You're correct that carbonate forms salts with very low solubility with certain cations, such as calcium, but other carbonate salts are highly soluble; think about your blood.
You're once again trying really hard, but you haven't provided anything beyond your own conjecture and supposition.
I've already proven you wrong about rhizospheric carbon transport. You're still attempting to refute me, for some reason. The burden of proof is on you. Until you provide any, I'm not continuing this.
@InvaderXan Is the photo yours?
No, sadly, not mine.
Sorry. Forgot to include the actual source.
The second image is by Cole Shatto/Wikimedia Commons.
!!!!! this is AMAZING
@InvaderXan this is beautiful. I feel like an albino tree sometimes.
Perhaps. Or perhaps we all simply need interdependence in order to thrive.
@InvaderXan that for sure but some people feel as if they can't give anything back.
Not everyone should need to. Those who can help those who can't. Those who have give to those without. After all, that's why communities and societies, both human and otherwise, developed in the world.
@InvaderXan @AzureKingfisher it's so nice to hear about things like this. Usually people emphasise the value you can bring to society, and often I don't feel like I am very "useful". I'm not even sure if I'll be able to have a full time job, not being able to have a lot of time to myself to relax really stresses me out for some reason. I had an internship for a couple of months and I got really stressed just from that. I have no idea why I'm like this but it makes me feel like I'm not very useful. The idea of everyone helping each other and being kind is such a nice thought, I wish we didn't live in a society which valued marketable skills.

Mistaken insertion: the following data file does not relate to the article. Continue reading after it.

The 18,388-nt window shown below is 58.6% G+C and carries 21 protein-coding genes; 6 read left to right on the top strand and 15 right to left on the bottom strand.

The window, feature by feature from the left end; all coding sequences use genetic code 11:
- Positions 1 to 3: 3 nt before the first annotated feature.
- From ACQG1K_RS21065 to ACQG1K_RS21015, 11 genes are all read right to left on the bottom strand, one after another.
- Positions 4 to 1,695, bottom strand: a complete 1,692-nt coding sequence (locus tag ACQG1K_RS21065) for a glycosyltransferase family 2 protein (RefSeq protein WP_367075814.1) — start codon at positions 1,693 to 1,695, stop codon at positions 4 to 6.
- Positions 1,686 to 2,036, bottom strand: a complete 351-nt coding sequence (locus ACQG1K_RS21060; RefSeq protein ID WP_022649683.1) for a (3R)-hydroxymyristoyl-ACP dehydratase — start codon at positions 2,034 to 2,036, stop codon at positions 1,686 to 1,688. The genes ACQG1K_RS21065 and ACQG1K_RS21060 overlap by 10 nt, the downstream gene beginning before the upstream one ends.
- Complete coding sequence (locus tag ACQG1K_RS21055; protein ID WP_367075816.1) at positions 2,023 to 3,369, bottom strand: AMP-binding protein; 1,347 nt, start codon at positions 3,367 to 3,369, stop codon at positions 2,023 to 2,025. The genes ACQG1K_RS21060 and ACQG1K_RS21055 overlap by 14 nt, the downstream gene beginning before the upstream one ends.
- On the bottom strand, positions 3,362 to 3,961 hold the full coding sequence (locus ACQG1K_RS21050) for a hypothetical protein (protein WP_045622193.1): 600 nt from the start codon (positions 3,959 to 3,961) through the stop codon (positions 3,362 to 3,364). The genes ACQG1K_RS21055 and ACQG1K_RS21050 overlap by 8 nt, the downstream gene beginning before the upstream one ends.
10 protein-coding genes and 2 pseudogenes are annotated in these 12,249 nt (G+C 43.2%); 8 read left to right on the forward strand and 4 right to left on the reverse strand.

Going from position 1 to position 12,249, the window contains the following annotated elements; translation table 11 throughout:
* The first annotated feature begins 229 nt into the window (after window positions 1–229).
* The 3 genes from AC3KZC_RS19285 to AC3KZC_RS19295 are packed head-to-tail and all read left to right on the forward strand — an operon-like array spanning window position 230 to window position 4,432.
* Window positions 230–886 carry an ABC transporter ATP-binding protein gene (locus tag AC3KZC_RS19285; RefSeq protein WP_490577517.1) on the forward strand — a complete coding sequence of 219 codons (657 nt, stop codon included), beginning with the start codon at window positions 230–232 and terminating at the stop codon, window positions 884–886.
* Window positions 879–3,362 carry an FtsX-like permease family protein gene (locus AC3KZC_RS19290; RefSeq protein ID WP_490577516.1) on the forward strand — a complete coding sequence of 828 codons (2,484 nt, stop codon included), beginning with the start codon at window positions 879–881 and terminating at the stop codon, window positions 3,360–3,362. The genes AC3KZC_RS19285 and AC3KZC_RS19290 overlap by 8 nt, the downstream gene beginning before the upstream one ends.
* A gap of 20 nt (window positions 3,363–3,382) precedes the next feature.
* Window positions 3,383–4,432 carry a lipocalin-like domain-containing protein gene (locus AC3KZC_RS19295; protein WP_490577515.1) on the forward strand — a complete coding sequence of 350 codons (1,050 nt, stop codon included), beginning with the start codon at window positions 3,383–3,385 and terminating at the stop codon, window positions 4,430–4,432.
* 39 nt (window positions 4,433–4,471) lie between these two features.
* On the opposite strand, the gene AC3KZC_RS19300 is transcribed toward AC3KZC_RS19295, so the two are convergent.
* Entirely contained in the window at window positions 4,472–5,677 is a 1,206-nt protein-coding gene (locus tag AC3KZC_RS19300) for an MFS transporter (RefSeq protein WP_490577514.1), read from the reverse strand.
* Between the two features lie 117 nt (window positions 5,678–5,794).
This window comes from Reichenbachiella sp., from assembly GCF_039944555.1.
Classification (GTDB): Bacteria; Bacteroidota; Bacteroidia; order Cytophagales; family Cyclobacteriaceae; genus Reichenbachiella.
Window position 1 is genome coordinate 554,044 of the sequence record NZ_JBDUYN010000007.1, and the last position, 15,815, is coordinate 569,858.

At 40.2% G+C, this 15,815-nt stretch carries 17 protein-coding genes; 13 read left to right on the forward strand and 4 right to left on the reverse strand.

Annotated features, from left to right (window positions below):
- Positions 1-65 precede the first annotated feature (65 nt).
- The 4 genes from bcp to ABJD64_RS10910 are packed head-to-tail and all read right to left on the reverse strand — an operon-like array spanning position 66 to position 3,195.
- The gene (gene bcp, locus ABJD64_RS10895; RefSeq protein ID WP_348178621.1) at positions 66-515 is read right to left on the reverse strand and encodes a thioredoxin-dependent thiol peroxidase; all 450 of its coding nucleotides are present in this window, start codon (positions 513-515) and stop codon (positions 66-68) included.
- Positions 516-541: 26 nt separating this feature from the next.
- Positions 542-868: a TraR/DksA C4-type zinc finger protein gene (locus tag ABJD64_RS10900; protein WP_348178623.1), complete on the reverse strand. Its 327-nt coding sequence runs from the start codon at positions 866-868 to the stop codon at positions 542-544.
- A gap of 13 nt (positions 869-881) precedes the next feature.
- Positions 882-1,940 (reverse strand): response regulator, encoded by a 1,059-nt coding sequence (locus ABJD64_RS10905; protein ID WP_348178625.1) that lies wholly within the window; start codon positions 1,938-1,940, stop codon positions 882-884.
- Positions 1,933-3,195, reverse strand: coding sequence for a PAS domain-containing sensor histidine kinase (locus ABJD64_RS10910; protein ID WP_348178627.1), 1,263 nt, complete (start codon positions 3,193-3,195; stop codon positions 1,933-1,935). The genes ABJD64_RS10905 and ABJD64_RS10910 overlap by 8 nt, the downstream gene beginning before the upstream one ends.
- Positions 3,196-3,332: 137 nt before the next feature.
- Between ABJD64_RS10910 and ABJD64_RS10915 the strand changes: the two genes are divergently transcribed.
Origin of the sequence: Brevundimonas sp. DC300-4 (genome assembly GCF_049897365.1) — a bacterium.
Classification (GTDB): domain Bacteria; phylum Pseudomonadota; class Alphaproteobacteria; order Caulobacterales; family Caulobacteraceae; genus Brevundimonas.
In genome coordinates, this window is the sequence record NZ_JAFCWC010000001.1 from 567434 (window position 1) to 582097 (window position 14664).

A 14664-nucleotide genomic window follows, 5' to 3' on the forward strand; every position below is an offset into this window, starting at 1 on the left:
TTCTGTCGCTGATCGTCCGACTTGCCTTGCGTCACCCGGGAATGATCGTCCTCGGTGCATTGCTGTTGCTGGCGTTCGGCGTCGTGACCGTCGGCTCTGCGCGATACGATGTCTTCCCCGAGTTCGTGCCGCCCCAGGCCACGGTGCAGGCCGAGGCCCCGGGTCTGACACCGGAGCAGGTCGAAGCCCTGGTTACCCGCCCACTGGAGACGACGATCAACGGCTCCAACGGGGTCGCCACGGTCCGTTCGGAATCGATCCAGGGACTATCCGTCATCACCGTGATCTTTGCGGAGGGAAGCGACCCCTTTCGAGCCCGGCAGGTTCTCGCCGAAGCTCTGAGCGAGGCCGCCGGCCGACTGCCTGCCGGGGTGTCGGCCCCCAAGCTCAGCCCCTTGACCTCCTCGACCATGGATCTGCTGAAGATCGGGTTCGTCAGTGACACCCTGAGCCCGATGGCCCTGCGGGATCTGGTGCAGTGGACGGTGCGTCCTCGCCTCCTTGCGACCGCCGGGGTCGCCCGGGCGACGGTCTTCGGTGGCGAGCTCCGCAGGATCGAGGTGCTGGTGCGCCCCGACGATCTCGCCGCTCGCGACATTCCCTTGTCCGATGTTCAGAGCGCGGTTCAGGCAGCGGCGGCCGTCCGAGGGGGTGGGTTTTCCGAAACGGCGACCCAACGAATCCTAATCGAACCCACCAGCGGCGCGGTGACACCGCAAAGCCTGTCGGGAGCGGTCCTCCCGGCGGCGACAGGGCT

We're all fed this image of productivity. Jobs and spreadsheets and meetings, and things which mean very little in the grand scheme of things.
A depressed man who lives alone and paints pictures is not "useful" under modern definitions, but Van Gogh made a huge impact on human culture.
Your value lies in who you are. Not how "useful" you appear to be.
@InvaderXan our mother showed us a paper about this resource-sharing thing! apparently, the symbiotic fungus all forest trees have in their roots is in a large part responsible for it, especially the process of sequestering carbon from dying and dead trees. forest fungus is really really cool.
Mycorrhizal fungi networks. They're fascinating. The underground wiring which connects an entire forest and shares its resources.
They don't just sequester carbon from dying and dead trees – young trees in a forest receive far more nutrients from these networks than they give. While the old trees can connect to hundreds of smaller ones nearby.
The whole thing amazes me!
@InvaderXan I am crying a bit, this is wonderful, thank you for sharing it!
The intricacies of nature and the way life is so deeply interconnected makes me emotional too 💚
@InvaderXan I was reading about this, apparently it’s specifically true of redwoods, which are the only trees (citation needed) who share a root network with neighboring trees. It might be the only photosynthetic organism on the planet capable of surviving as an albino. https://curiosity.com/topics/albino-ghost-trees-shouldnt-exist-but-they-do-curiosity/
Redwoods do share nutrients directly, bypassing mycorrhizal networks, it's true. Though redwoods don't grow in the Amazon, so this can't explain that first image I posted.
@InvaderXan saw this cute post only for it to end in some dude spouting out weird capitalist shit
Why is the world like this
I wish I knew. There’s a lot of stuff wrong with the world, I guess.
Let’s change it. 💚